Lethbridge Herald (Newspaper) - October 23, 1971, Lethbridge, Alberta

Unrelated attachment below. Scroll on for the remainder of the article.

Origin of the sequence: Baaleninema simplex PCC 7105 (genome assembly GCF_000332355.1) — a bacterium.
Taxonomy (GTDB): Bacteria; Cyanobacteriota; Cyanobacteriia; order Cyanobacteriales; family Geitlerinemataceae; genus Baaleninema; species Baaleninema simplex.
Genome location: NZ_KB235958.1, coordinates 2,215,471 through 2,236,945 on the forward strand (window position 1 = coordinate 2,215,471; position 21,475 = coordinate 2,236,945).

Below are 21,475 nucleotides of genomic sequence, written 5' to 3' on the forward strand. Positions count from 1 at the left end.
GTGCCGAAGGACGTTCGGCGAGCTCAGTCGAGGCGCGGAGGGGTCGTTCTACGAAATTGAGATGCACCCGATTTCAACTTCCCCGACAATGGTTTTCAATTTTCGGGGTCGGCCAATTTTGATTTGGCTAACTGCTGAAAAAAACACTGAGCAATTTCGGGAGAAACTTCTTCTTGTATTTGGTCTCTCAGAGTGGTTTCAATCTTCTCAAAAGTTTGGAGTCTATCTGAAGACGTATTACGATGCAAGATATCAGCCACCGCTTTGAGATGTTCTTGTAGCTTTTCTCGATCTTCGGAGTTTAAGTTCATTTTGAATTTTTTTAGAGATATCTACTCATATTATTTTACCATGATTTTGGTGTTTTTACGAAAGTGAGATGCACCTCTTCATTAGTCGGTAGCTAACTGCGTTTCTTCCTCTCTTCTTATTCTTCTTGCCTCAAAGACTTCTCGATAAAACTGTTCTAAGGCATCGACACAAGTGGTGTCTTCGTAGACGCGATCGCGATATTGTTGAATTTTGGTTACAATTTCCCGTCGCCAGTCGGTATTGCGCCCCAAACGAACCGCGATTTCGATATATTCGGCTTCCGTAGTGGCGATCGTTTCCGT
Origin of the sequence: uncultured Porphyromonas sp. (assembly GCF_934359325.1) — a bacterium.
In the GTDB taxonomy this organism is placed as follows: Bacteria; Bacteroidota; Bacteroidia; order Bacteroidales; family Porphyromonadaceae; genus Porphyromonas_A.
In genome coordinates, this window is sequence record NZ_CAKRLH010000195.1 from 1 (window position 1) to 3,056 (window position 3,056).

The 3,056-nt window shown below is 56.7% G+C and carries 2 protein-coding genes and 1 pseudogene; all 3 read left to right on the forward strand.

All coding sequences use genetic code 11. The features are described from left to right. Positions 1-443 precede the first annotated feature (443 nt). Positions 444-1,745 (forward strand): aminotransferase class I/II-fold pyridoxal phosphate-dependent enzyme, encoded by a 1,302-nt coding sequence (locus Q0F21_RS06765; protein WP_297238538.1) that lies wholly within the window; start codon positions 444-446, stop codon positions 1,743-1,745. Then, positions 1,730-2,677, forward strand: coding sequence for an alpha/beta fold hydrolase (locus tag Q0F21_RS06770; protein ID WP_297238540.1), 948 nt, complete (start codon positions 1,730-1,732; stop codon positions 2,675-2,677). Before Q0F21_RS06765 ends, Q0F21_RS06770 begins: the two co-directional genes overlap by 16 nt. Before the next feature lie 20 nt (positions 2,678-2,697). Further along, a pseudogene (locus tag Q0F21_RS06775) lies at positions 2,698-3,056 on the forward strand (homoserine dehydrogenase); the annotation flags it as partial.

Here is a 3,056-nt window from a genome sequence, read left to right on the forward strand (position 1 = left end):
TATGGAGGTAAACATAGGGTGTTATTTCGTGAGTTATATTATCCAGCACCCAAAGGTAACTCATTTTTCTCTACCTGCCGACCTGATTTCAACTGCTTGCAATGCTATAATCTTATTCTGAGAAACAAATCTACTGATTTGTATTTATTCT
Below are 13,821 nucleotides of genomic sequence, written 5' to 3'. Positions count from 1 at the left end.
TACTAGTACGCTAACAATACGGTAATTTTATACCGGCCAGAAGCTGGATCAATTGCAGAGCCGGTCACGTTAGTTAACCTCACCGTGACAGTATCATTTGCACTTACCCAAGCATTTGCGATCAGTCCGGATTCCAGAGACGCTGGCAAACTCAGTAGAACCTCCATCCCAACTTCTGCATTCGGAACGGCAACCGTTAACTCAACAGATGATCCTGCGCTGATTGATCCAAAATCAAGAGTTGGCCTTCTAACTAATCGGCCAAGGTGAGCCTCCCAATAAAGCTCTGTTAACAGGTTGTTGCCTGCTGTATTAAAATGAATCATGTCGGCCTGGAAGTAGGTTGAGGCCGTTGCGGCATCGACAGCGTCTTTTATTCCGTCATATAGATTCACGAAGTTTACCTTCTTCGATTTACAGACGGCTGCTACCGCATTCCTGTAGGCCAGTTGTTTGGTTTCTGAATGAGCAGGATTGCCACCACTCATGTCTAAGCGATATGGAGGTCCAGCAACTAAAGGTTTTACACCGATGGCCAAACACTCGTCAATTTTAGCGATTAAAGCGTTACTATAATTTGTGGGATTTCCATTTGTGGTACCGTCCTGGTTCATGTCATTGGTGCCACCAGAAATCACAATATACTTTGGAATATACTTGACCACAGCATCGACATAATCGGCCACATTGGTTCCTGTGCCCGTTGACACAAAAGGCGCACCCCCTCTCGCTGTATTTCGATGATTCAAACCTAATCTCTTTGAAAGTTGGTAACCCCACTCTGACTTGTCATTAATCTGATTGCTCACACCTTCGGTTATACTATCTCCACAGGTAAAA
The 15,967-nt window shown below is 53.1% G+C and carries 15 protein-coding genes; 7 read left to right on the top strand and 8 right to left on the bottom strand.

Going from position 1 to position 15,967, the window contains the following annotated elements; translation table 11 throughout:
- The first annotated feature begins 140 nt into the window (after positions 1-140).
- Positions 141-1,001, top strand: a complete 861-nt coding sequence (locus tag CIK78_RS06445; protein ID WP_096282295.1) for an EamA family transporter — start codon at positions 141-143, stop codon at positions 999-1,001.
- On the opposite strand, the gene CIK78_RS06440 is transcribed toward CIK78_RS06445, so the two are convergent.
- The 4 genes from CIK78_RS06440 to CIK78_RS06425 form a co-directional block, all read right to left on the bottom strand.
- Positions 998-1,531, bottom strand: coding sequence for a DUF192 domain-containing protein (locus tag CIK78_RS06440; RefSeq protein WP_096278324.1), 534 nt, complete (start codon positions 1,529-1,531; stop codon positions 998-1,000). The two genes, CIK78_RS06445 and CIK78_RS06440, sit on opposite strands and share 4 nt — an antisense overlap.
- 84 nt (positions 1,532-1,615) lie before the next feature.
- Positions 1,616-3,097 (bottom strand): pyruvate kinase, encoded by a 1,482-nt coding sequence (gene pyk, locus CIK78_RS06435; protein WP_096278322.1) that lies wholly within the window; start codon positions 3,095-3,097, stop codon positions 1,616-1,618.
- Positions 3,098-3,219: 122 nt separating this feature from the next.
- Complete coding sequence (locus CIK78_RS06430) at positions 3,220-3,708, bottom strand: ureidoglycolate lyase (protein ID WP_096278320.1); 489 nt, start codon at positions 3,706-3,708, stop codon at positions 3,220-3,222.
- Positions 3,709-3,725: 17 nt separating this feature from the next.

Quiet election campaign in Newfoundland By IAN DONALDSON ST. JOHN'S, Nfld. (CP) - "Something will happen -you wait and see," said the roan near the back of the hall. But it dWt. t , , . _ There was no fiery assault, no heckling ana no fist shaking. Even the lectern wasn't pounded more than ooce or twice. It was another low-key political meeting m Into low-key provincial election campaign, the seventh for Newfoundland voters since the province joined Can-aria in 1949. Even some of the participants say if s the quietest rnfflp^g" Newfoundland has seen, and they expect it to stay that way for the most part until polling day next Thursday, Oct. 28. _ Not only does the campaign lack fire, it seems to nave no predominant issue. Joseph Smallwood, the only man to serve as Newfoundland premier, sees the campaign tempo as proof that the people want him for a seventh straight term. "They've made up their minds," says the 70-year-old premier. "I'm going back.' Liberals silent The opposition Progressive Conservative party, which along with the incumbent Liberal government is contesting all 42 seats, accuses the Liberals of conducting "a silent campaign." Frank Moores, 38-year-old PC leader, says the Liberals' silence is understandable. "They've got a lot to be quiet about," he says. The New Democratic Party, which has never elected a member to the Newfoundland house, is running 17 candidates. Its theme has been that it's time for something other than the "two old-line parties." The New Labrador Party is running three candidates and there also are three Independent Liberals and one independent, for a record total of 106 candidates. Despite a rash of defections, including the departure of four former Smallwood cabinet ministers, personalities have not been a major issue. Long accused by political opponents of being a dictator and a one-man government, Premier Small-wood is being described in similar terms this time. The Liberals counter by saying that Newfoundlanders, because of their experience before Confederation, have learned "never to trust a Tory." Addresses few rallies Mr. Smallwood, who is not encouraging reporters to trail after him during the campaign, has addressed a few rallies but believes that his'unannounced bopping from outport to outport, in a s'nall bus-like vehicle equipped with amplifying gear, is more effective.. Mr. Moores is criss-crossing the provir�-'between. , his home riding of Humber West on the west coapt and St. John's in the east. Travelling by light plaie ami helicopter, he is visiting most ridings in the vast central interior and southern coastal areas. John Connors, 26-year-old NDP leader, has been concentrating his campaign in central Newfoundland where he seeks personal election in the paper town of Grand Falls. NDP spokesmen concede that with only 17 candidates the party cannot form the government, but they say four or five NDP winners would give the province its best opposition since Confederation. Tom Burgess, who sat as an Independent Liberal after being elected as a Liberal in the 1966 election, formed the New Labrador Party which is running candidates in the three ridings in the Labrador section of the province. Since 1949 there have been eight federal elections and seven Newfoundland elections-an average of one campaign every 18 months-and some political observers say this may be one reason this campaign is so quiet. But the campaign has not been completely without personal issues. Mr. Smallwood refers to former Liberals who have joined the PC ranks as "traitors" with the "colossal vanity" to expect the voters to switch along with them. The Liberals also say a leadership struggle is splitting the PC ranks between supporters of Mr. Moores, elected party leader last year, and John Crosbie, a former Smallwood cabinet minister and now a PC candidate in a St. John's riding. Mr. Crosbie's brother, Andrew, is the premier's campaign chairman. Mr. Smallwood says recent Canadian provincial elections are of no significance in Newfoundland. Defeats of governments such as in Manitoba, Saskatchewan, Nova Scotia and New Brunswick mean nothing here, he says. Neither does the re-election Thursday of Ontario's Conservative government. But Mr. Moores says the trend toward government defeat is as significant here as anywhere in the country, while the Conservative victory in Ontario served to show the 265,000 eligible Newfoundland voters that "the PCs don't have horns as Mr. Smallwood would lead us to believe...." The Conservatives interpret their Newfoundland gains in the 1968 federal election-the PCs won six of the seven Newfoundland House of Commons seats- as voter repudiation of Mr. Smallwood. 'Vote against Trudeau9 The premier says this wasn't the case. "It was a vote against Mr. Trudeau," says Mr. Smallwood, adding that Newfoundland "wasn't ready for Mr. Trudeau in 1968." Kbt all the switching in party allegiance has been from Liberal to PC. Dr. Noel Murphy, who led the Conservatives in a bitter campaign against Mr. Smallwood in 1966, now is a member of the Liberal cabinet and seeking election as a Liberal. Admitting that "I was one of those who called Mr. Smallwood a dictator," Dr. Murphy says he has come to see the premier as "an honest, hard-working and dedicated man." The Conservatives were soundly thumped In the 1966 election, winning only three seats. The Liberals scored their biggest victory ever with 39. . with winds up to 115 miles an hour, causing widespread destruction and leaving thousands of Vietnamese homeless. The storm swept in from the South China Sea and hit hardest in Quang Ngai province on the east coast 300 to 400 miles northeast of Saigon. Quang Ngai with a population of nearly 15,000 reported many homes were damaged or destroyed and the city itself flooded by heavy rains. By late afternoon, as the typhoon moved westward across South Vietnam toward Laos, one death was reported. war preparations Two killed in accident Two persons were killed and three injured when the car in which they were riding left Highway 41 east of Medicine Hat, near Empress, struck a road embankment and rolled over shortly after 10 p.m. Friday. Killed were the driver Wesley Stabler, 16, and a passenger Barry S'tickelmeir, 17, both of Burstal, Saskatchewan. Brian Stickelmeir, 14, also of Burstal. is in serious condition in the Empress Hospital. Ricky Stabler, 14, the brother of the driver, is in satisfactory condition in the Empress Hospital and Stewart May, 15, also of Burstal, was reported in satisfactory condition in hospital in Medicine Hat. FIVE MEET DEATH ORILLIA, Ont. (CP) - Five members of a Sudbury, Ont., family were killed Friday night when their car and a tractor-trailer unit collided on Highway 69, about 40 miles northwest of here. Dead are George Albert Shorer, 35. his wife Beryl and their three daughters Elaine, 9, Leslie. 8. and Vlctte. B. i NEW DELHI (AP) -India mobilized its military reserves today to strengthen its forces along its borders with Pakistan, where both countries have massed their troops in a show of force. An Indian defence ministry spokesman said all army reservists and air force and navy reservists with specialized skills were being called to active duty. The spokesman said he did not know the strength of the reserves, which were last activated in the 1965 war with Pakistan. The word to report for active duty, be added, had gone out in the last 24 hours or so. Prime Minister Indira Gandhi also scheduled a country-wide broadcast for today in which she is expected to outline India's latest position on the crisis with Pakistan. The Indian government radio network formally announced the broadcast, which will come only 12 hours before the prime minister's scheduled departure on a three-week trip to Western Europe and the U.S. "No, madam! This is not the game *J* that wrote *Xhm Scnniousjroma%'ln Wrong queen gets headlines ISTANBUL (AP) - The Turkish press has been giving prominent page one play to the visit of Queen Elizabeth, but one provincial paper apparently wasn't quite sure who she was. Yesil Cotanak (Green Cluster), the newspaper of the Black Sea farming centre of Giresun, printed this headline: "England's Queen Elizabeth Taylor Coming to Turkey." The Queen arrived today in Instanbul, last stop on bee eight-day visit, v to the hotel, where the Russian party is occupying two floors. There were no i n c i d e n t s. Three rabbis, dressed in prayer shawls, held a religious service in the hotel lobby as Mr. Kosygin's plane approached Vancou-ver and 65 demonstrators awaited his arrival outside carrying a placard reading "Save Russian Jews." But inside the Pacific Coliseum only one banner was visible. It said: "Welcome Premier Kosygin." The Russian leader, accompanied by Premier W. A. C. Bennett of British Columbia and Public Works Minister Arthur Laing, arrived at the Coliseum in a 15-car procession a few minutes before game time. The party's limousines were driven into the building at the ground-floor level in an area under the bleachers, cordoned off and heavily guarded by police. Only reporters were allowed into the area as Mr. Kosygin was introduced to Poile and his wife and captains Henri Richard of the Canadiens and Or-land Kurtenbach of the Canucks, who had just completed warmups on the ice. Token gifts were exchanged, Mr. Kosygin giving each of the captains a souvenir-sized hockey stick autographed by members of the Russian national team, plus cufflinks, a tie bar and a medallion. The prime minister's spokesman said Mrs. Gandhi is still going ahead with the trip. According to the 1970-71 annual report of the Indian defence ministry, the army has been maintained at its authorized strength of 828,000 men. The total strength of India's armed forces, including naval and air force units, is estimated at 930,000 by the authoritative Institute of Strategic Studies in London. First quints are bom in Israel JERUSALEM (AP) - A 22-year-old woman who had been taking fertility pills gave birth to quintuplets today. She was in her seventh month of pregnancy and the delivery was by caesa-rean section. The mother and babies-three girls and two boys-were doing well, first reports said. The state radio said they were Israel's first quintuplets. TRYING HIS HAND AT IT - With a hockey stick in one hand, Soviet Premier Alexei Kosygin, through an interpreter, talks with Montreal Canadiens team captain Henri Richard before hockey game in Vancouver Friday night. Center background is Bud Poile, general manager of the Vancouver Canucks. Effective Monday Bank of Canada cuts rate OTTAWA (CP) - The Bank of Canada followed trends Friday night and pulled its bank rate down to pre-inflation levels, announcing that it would be lowered Monday to 4.75 per cent from the current 5.25 per cent. The move would check international pressures that were threatening Friday to force the Canadian dollar above par with the U.S. dollar-which would increase unemployment in Canada by forcing up export prices. At the same time, the federal monetary authority was giving the go-ahead to easier domestic credit as a stimulus to business activity and employment. Bank Governor Louis Rasmin-sky said in the usual terse statement accompanying bank rate changes that the new one would be "more suitable with respect to both the domestic and the external situation." The new rate is the lowest since September, 1967, when the central bank rate began a steady rise-in an effort to check spending and stabilize prices-that culminated in a level of eight per cent through much of 1969 and 1970. With unemployment rising, the prime concern recently has been to stimulate spending, thus the rate has been dropping. Seen and heard About town IIEROIC Rex Little coming down with a cold after jumping into an irrigation ditch to save his dog... David Dodd, transplanted from Leth-. bridge to Ottawa saying he threw his vote away in the Ontario provincial election because "the Conservatives didn't need it and anyone else couldn't use it" . . . curious city police constable Lome Wittig wondering what he has to do to get his name in, Seen and Heard, U.S. confident on Taiwan bid UNITED NATIONS (CP) -After weeks.of intensive manoeuvring during which the United States carefully avoided predictions as to the outcome of its bid to keep Taiwan in the UN, the Nixon administration now says it is confident of victory. U.S. Ambassador George Bush met in Washington with President Nixon Friday night and following their meeting, administration spokesman said Bush and State Secretary William P. Rogers both told Nixon they were "confident that the RepnbUc of China will maintain its seat in the United Nations." A spokesman here said earlier Friday the U.S. now is confident it has a "definite" majority for the most important part of its proposals. The debate on Chinese representation is nearing its end and a U.S. spokesman said Friday there is a "definite majority" for the most important part of U.S. proposals. The debate on who shall represent China here will end Monday with the United States and Albania statins their opposiD| opinions.